Dean was now curious about developments in the Super program and he scheduled a meeting of the GAC with AEC commissioners to discuss thermonuclear research. Oppenheimer arranged for the meeting to take place at the Institute for Advanced Study in Princeton. Dean was clear about what he expected from the meeting: a recommendation from the GAC whether or not to proceed with a test of a thermonuclear device.
The GAC meeting began on June 16, 1951, a Saturday; LASL Theoretical Division leader, Carson Mark, gave a progress report on laboratory research. Mark made no mention of the Teller-Ulam breakthrough with the Super and Teller became disheartened. On Sunday, Wheeler briefed the GAC on the feasibility of the Teller-Ulam principle:
Ford brought the data back on an early train and went to the Matterhorn building, where he made graphs of the principal results on sheets of paper about two feet by three feet in size. He approached a window of the first-floor conference room where we were meeting, tapped on the window, and caught my eye. I had just started my presentation, I opened the window and accepted the roll. There was time only for him to say, “Looks good.” I unrolled the graphs, taped them to the blackboard, and explained their meaning.
The reaction was electric. Here, for the first time, was convincing evidence that a thermonuclear flame, spreading in a device based on the Ulam-Teller principle, would propagate, sustain itself, and burn up a significant fraction of the fuel. The clear sense of the scientists present was that we had a sure route to success, and that there was no longer any technical reason to delay the program.
In a dramatic reversal from its findings in October 1949, the GAC recommended a thermonuclear device should be tested. Bradbury would have to organize LASL to quickly develop a device based on the Teller-Ulam document. Its test would be called the Mike event. Teller was a visionary, not a manager, so Bradbury assigned responsibility of day-to-day activities for the test to his W (Weapons) Division, led by a no-nonsense engineer named Marshall Holloway. Teller was not a happy man. He felt more estranged from Bradbury than ever.
In a series of meetings, Teller and Bradbury had heated exchanges and LASL scientists made acrimonious remarks directed at Teller and his wild accusations. Teller’s disenchantment with the management at Los Alamos was complete and he resigned from LASL a second time. By November 1951, he was back in Chicago.
* * *
The Mike event was part of Operation Ivy, a series of nuclear tests scheduled for the fall of 1952. The Matterhorn-B Program supported the effort with calculations, as Wheeler and his physicists made regular trips back to Los Alamos by train, in reserved Pullman cars—a two-day trip. Those travel days were filled with Wheeler interacting freely with his charges who in turn got to enjoy highly rewarding experiences. The train from Chicago to New Mexico was called the Chief, and not surprisingly, Matterhorn-B computer codes carried names from the old American West: Chief and Squaw being two examples.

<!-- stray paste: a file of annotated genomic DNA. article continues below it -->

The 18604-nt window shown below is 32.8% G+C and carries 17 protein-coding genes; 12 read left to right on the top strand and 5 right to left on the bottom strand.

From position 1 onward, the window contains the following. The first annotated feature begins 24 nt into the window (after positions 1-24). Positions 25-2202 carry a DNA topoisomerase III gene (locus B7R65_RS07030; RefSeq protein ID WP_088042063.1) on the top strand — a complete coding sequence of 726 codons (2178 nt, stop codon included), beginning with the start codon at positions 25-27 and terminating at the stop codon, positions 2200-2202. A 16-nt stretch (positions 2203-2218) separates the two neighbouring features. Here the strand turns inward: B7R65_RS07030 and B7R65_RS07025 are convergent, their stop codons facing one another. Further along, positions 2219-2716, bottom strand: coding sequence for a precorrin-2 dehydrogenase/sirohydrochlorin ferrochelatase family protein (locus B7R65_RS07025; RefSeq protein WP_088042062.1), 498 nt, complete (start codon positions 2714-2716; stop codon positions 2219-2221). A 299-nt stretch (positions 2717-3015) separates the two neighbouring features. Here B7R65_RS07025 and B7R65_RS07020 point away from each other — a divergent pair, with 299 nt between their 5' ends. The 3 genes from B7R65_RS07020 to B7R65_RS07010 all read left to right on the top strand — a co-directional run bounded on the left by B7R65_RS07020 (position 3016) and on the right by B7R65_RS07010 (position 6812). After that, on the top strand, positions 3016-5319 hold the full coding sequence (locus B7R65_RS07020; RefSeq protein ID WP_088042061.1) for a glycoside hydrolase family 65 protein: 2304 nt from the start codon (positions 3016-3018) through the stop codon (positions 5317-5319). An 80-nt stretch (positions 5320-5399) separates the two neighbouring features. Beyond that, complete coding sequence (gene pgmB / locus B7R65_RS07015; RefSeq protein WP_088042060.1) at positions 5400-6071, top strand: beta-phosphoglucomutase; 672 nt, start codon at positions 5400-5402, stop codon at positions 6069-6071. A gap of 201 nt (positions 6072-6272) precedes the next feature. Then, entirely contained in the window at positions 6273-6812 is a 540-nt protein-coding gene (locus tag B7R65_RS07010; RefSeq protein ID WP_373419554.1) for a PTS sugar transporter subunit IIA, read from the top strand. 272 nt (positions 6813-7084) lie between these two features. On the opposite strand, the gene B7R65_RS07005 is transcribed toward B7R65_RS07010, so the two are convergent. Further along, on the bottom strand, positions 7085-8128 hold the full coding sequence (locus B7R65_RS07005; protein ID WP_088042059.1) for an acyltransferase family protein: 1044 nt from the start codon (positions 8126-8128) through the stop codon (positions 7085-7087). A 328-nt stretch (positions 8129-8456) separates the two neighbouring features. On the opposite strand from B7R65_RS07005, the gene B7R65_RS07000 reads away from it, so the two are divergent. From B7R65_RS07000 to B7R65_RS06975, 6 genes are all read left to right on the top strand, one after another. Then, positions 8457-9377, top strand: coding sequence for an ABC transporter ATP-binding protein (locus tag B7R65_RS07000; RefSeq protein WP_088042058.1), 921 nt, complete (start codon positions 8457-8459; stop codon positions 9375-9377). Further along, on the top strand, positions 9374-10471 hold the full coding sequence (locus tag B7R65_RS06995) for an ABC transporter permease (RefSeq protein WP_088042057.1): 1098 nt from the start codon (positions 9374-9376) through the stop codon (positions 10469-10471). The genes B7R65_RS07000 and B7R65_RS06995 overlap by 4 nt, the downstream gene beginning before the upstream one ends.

The Mike device was not a usable weapon: it was the size of a small house—it could hardly be carried by a bomber. Nevertheless, it was a thermonuclear device, the first to ever exist, and Bradbury felt a sense of accomplishment about completing his assignment to build it. Despite Teller’s warnings to the contrary, the LASL-Matterhorn team completed its work on schedule.
The Mike event occurred on Halloween, 1952, American time, November 1, western Pacific time, at Eniwetok Atoll. To anyone observing the detonation, it must have seemed like Armageddon had arrived.
The yield of a device is the amount of nuclear energy released by the device—the yield of the Mike device was about 10 megatons (10MT), almost a thousand times more powerful than the Hiroshima bomb. After the atomic blasts of the 1940s, the military services had thought that an atomic bomb was just a new, albeit powerful, weapon in their fighting arsenal. After the Mike event, the Services had to rethink what nuclear war meant.
America’s feat of being the sole country in the world with a thermonuclear weapon did not last long. On August 8, 1953, Soviet Premier Georgy Malenkov notified the world that, just as the United States had no monopoly on the atomic bomb, it had no monopoly on the hydrogen bomb either. In the Soviet Union’s fourth nuclear test, dubbed by American intelligence as “Joe 4,” in reference to Josef Stalin, Soviet weapons scientists detonated their first hydrogen bomb.
Although the blast was larger than any of America’s early atomic bombs, it only had a fraction of the yield of the Mike device. The Russian device did not share the sophistication brought out by the Teller-Ulam article; even so, it was clear they were intent on developing a thermonuclear weapon, and they had made a significant start. It had taken Soviet scientists only four years, versus seven years for the United States, to develop and test a thermonuclear warhead once they had successfully tested the atomic bomb. To anyone associated with America’s nuclear program, it was clear the Soviets had an excellent nuclear weapons program of their own.
*Von Neumann’s MANIAC in Princeton was undergoing development at the time, so Ford used an IBM-CPC, a machine he was familiar with from his work at LASL. He supplemented his work using the Standards Eastern Automatic Computer (SEAC) housed at the National Bureau of Standards in Washington, DC.